People, firms, governments, political parties etc will need to be constantly adaptable to these changing forces. There is no point for these groups to fight and deny these changing forces. For there is no way to stop the change of weather; instead, we must find ways to adapt to it.
Innovation is about being constantly sensitive to these shifts and being able to adapt to them. It is about sensing these signs and changes, then identifying and creating ways to adapt, even take advantage of these shifts. Innovation is about being adaptable, being open to new information / knowledge, and listening / observing to find ways to produce solutions for these changing times.
Reason number 3 – Innovation allows us to create new opportunities.
New opportunities matter.
Human society is amazing in its ability to innovate. But it also has a down side when it is unchanging and complacent – which tends to breed arrogance, greed, inefficiency and neglect.
This is why human society can never stand still. Without innovation or new opportunities, society’s existing elites and usual suspects will tend to reign supreme in the existing opportunities and will continue to lock others out from gaining more share of these opportunities.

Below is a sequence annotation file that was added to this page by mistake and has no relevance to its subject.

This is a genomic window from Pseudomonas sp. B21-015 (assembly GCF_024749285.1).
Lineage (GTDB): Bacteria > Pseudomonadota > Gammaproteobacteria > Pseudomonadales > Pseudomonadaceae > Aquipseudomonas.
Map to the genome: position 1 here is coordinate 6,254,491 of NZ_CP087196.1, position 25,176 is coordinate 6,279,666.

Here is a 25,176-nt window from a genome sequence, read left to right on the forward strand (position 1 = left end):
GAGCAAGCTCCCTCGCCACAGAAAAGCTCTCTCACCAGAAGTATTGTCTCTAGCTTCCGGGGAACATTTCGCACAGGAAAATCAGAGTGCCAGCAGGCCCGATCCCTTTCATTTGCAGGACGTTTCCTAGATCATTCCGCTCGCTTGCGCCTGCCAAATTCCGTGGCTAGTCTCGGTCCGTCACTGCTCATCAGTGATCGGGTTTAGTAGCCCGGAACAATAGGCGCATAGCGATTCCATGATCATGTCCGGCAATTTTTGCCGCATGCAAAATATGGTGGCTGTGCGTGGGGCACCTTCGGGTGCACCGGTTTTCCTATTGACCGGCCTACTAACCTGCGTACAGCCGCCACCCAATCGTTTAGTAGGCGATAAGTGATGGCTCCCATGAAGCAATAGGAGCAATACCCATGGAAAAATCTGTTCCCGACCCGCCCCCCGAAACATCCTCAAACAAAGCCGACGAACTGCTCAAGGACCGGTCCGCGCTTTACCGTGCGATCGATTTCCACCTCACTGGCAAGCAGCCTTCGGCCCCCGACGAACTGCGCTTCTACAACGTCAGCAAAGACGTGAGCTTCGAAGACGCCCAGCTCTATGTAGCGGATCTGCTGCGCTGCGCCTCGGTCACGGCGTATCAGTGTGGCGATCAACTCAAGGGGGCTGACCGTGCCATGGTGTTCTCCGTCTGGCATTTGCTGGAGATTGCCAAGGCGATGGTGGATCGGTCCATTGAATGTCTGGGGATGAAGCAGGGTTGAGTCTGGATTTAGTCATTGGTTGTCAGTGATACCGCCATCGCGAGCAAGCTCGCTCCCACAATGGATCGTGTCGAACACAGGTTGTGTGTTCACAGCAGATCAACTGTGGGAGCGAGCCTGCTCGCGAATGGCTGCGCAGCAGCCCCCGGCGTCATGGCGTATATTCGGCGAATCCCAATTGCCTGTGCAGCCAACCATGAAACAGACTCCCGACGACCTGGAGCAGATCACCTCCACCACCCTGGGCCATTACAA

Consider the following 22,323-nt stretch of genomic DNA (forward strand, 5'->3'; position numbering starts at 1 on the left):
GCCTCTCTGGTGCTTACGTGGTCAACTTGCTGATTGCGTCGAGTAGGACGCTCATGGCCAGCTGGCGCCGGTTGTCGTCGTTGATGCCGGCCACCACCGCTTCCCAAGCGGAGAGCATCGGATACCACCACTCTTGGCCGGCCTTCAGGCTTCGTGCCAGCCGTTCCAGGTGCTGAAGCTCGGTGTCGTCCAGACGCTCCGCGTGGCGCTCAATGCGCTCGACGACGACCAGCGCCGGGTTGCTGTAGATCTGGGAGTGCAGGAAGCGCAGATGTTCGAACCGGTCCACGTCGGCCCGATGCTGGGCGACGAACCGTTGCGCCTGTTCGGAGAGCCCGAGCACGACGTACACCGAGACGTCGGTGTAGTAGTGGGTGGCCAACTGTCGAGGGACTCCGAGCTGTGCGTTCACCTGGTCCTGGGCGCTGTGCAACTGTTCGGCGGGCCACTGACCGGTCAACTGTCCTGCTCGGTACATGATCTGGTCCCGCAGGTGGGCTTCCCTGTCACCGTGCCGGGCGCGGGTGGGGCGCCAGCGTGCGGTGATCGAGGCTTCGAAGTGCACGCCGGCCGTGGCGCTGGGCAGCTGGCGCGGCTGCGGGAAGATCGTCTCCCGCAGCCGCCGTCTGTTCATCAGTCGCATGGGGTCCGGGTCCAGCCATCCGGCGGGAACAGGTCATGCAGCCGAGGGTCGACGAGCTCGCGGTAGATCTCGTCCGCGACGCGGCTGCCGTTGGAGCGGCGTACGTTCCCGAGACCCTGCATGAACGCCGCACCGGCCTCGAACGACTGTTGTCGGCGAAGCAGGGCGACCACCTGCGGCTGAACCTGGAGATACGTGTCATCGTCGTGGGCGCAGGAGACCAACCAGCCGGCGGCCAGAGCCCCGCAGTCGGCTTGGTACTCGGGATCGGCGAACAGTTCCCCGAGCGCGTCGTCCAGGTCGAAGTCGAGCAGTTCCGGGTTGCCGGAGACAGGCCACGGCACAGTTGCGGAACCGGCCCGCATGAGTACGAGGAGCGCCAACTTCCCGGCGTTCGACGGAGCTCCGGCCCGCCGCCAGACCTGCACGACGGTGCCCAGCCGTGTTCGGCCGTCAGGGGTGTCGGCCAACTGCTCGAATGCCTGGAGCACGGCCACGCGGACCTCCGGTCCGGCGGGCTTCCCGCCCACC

This situation becomes even more acute when the demand far outweighs the supply of such opportunities. The gravity of the problem is further multiplied when arrogance, greed, inefficiency and neglect increases. The cost one has to pay for such opportunities will become sharply higher and extend beyond the reach of those who cannot afford it. This then creates a vicious cycle which will ultimately lead to social issues.
Innovation is society’s renewal and rejuvenation process.
The innovative process is inherently disruptive. It is about bringing about something new because the existing solutions have become inefficient, slow, and no longer relevant to the needs of present day society. This disruption acts as a reset to level the playing field and re-distribute opportunities and wealth from the incumbents towards those that create new value. This reset is crucial to unseat the complacency that tends to take hold of society.
I believe that it is clear and ultimately vital that the society we live in today must push for innovation in order for our society to deal with some of the pressing issues as mentioned above. Innovation is not just about products and businesses, but also about thinking, attitudes and cultures. Stagnation is bad for society – and we see some signs of this stagnation in many areas. It is urgent that innovation is given more than just lip service. Efforts must be taken to create the right conditions for innovation to flourish. Work to create conditions for innovation – not just talking about it or appointing people to the task of innovation. Failure to encourage innovation will almost certainly result in significant social crisis.
I will in future write about what I believe are the right conditions for innovation to flourish and discuss these further. Thank you for reading.